The Web Summit sold out on the first week of November to a total of 70,469 attendees from 163 countries. Over 1,200 speakers took to 22 stages, surrounded by 2,000 start-ups and more than 1,200 investors. The variety of topics covered was immense, going from automotive and robotics to health and politics. This year, clean energy even had its own dedicated track.
In her presentation, Google’s sustainability officer Kate Brandt presented the technology giant’s latest ideas to address climate change and, thankfully, did not forgo solar.
Its latest solar project – Project Sunroof – encourages private adoption of the clean energy by providing a set of tools to facilitate the purchase and installation of solar panels. It goes hand in hand with Google’s commitment to continue being a carbon neutral company.
“We have set a long-term goal that we call 24 x 7 carbon free energy, which means that we actually want to power our operations 24 hours a day a week with carbon free energy sources,” she said.
In a talk entitled “Powering the Future”, Jesse Moore, CEO of Kenya’s M-Kopa, which offers Pay-As-You-Go solutions, defended “a leapfrog from no grid to beyond the grid,” where people can go from being disconnected to having electricity”. “Let’s not think that we will connect in the same way that we did before. There’s been a lot of advances certainly in solar panels, in batteries, in the Internet of Things, in connectivity and mobile payments that enable the consumer experience,” he said.
As to the projections on the future of solar power, both Moore, and Schneider’s chief innovation officer Emmanuel Lagarrigue agreed it is not a money issue. “We could do a better job in allocating it the right way,” Moore said.
“In the next 20 years, we are going to consume twice as much electricity as we do today. Structurally or financially, we can’t do that by multiplying the grid by two,” Lagarrigue said. “Everybody starts to understand that, producing your energy out of renewables and storing it, is possible and cheaper,” he added.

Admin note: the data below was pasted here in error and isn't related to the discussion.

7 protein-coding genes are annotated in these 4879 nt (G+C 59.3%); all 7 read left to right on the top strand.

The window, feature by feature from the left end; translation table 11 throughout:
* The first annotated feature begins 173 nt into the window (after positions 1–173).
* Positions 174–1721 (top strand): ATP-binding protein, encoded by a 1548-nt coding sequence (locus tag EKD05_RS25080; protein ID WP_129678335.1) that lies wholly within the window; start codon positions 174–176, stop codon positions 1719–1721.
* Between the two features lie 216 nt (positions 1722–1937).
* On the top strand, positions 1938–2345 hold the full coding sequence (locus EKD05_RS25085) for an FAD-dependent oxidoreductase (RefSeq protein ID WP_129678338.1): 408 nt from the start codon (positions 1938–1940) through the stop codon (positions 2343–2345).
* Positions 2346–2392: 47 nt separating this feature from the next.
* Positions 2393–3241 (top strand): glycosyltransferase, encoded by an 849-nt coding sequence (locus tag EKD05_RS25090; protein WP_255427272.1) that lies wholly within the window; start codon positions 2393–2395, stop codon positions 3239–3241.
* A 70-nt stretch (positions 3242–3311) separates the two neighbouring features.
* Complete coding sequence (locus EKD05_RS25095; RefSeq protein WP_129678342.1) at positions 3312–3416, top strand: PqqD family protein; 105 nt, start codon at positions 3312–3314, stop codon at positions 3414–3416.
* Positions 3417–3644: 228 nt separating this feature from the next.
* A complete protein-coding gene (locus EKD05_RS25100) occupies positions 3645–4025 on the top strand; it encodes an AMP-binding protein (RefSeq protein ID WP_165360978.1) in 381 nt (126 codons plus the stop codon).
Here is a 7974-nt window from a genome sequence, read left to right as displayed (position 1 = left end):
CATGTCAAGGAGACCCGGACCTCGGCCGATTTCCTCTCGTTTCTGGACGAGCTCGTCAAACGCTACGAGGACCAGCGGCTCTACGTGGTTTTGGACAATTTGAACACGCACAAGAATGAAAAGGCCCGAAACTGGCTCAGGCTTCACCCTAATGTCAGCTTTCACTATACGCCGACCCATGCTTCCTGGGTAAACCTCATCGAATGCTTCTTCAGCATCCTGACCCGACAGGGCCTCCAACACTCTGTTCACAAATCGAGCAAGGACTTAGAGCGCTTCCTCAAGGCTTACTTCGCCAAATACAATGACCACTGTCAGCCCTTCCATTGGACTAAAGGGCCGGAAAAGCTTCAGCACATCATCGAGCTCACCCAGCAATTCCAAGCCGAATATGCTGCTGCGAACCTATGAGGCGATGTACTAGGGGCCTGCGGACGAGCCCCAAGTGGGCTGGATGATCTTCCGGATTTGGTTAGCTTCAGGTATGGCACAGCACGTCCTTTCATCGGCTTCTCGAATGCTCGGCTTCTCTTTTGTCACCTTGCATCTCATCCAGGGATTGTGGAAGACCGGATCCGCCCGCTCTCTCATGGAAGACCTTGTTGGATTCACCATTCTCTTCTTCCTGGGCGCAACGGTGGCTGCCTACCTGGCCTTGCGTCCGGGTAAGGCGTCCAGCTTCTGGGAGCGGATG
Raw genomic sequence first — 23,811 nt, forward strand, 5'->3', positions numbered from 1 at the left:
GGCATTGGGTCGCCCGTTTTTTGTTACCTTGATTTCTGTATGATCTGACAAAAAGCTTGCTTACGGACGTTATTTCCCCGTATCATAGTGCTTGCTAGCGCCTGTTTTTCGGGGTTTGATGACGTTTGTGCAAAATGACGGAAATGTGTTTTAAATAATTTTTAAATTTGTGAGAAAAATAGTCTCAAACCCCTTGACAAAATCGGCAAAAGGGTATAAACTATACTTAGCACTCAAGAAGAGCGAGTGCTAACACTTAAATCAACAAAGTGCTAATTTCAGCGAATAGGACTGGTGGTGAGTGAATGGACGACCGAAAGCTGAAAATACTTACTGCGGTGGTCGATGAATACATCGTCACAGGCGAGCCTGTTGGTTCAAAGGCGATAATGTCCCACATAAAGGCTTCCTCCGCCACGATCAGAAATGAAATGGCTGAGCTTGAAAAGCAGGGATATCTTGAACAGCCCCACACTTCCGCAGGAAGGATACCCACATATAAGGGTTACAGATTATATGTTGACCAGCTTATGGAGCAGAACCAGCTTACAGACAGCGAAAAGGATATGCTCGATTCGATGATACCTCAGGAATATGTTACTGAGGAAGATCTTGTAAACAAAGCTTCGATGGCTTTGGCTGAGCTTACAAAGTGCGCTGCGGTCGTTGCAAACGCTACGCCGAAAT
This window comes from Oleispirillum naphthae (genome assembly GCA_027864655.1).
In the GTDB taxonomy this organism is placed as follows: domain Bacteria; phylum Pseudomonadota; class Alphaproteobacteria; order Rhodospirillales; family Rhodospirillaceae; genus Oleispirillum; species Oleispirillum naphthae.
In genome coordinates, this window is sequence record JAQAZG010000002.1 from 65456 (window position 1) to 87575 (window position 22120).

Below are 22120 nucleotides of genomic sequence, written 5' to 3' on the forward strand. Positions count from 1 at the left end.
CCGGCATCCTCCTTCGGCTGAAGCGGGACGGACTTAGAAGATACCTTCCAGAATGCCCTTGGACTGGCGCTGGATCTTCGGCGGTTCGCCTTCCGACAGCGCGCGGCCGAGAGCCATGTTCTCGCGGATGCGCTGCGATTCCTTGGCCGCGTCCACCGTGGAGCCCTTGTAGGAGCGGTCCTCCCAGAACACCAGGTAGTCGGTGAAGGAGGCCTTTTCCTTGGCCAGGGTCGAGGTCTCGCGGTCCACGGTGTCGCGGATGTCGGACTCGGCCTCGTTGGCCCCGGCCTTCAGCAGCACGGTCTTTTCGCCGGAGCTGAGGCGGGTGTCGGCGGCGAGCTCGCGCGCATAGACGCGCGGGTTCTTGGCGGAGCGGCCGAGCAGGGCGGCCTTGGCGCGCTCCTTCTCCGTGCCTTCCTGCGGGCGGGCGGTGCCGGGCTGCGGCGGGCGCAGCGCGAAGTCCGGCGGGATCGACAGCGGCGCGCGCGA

Shell’s Head of Strategy Ed Daniels discussed the impact of digitalization. He argued that hydrocarbons will still play a role while the energy system is being decarbonized, although he did urge governments to take a stronger stance on clean energy.
“I think the government should encourage the development of new technologies and biofuels, or the case of hydrogen, carbon capture and storage. (…) We have to get the policies in place that enable us and encourage the use of alternative technologies that help decarbonise the world,” he said.
Currently, clean energy accounts for less than 10% of Shell’s overall investment, and Daniels failed to mention renewables like solar, which is one of the biggest keys to the required energy transition.
pv magazine also spoke to two PV-dedicated start-ups present at Web Summit, which commented on their experiences. “We found some very interesting international utilities to collaborate with in the future,” said Jan Pieter Versluijs, CEO of Solar Monkey, a Dutch-based solar panel software company for installers and utilities to remotely design, sell and monitor solar panel systems.
“Web Summit is a great place to learn about developments in the technological scene. Also, it is a way for us to get in touch with new potential partners,” he said.
According to Versluijs, “The whole solar market is in a phase of scaling up, which is very exciting to see. This will continue for the years to come, after which capacity and demand planning and buffering through batteries or electric vehicles will become more important. Steadily, we are working on making solar the world’s leading power supply,” he said.
Software is key, as it enables suppliers “to design and sell systems much more efficiently,” he said. “This allows them to tackle the challenges of coping with high demand and installing large numbers of systems.”
Jacinto Sá, CEO of Swedish start-up Peafowl Solar Power was able to promote the company’s product further and create several new contacts after winning a pitch competition. Sá sees current times as “very exciting” for PV.
“I think there are three exciting new developments,” he said. First, the direct use of generated electricity to power local appliances and smart devices – “a complete shift from PV solely as an electricity producer, because it puts PV as an enabler of technology and innovation.” Secondly, the development of PV technology that can be printed enabling for new designs, low cost and higher sustainable ratings. Finally, “plasmonic as an active material, because its physics are radically different from all the PV technologies.”
Peafowl develops aesthetic solar cells for device integration based on plasmonic nanomaterials as light harvesters. The technology enables highly transparent colored or colorless cells that produce enough electricity to power smart devices such as IoT sensors and dynamic glass.
By Nádia Morais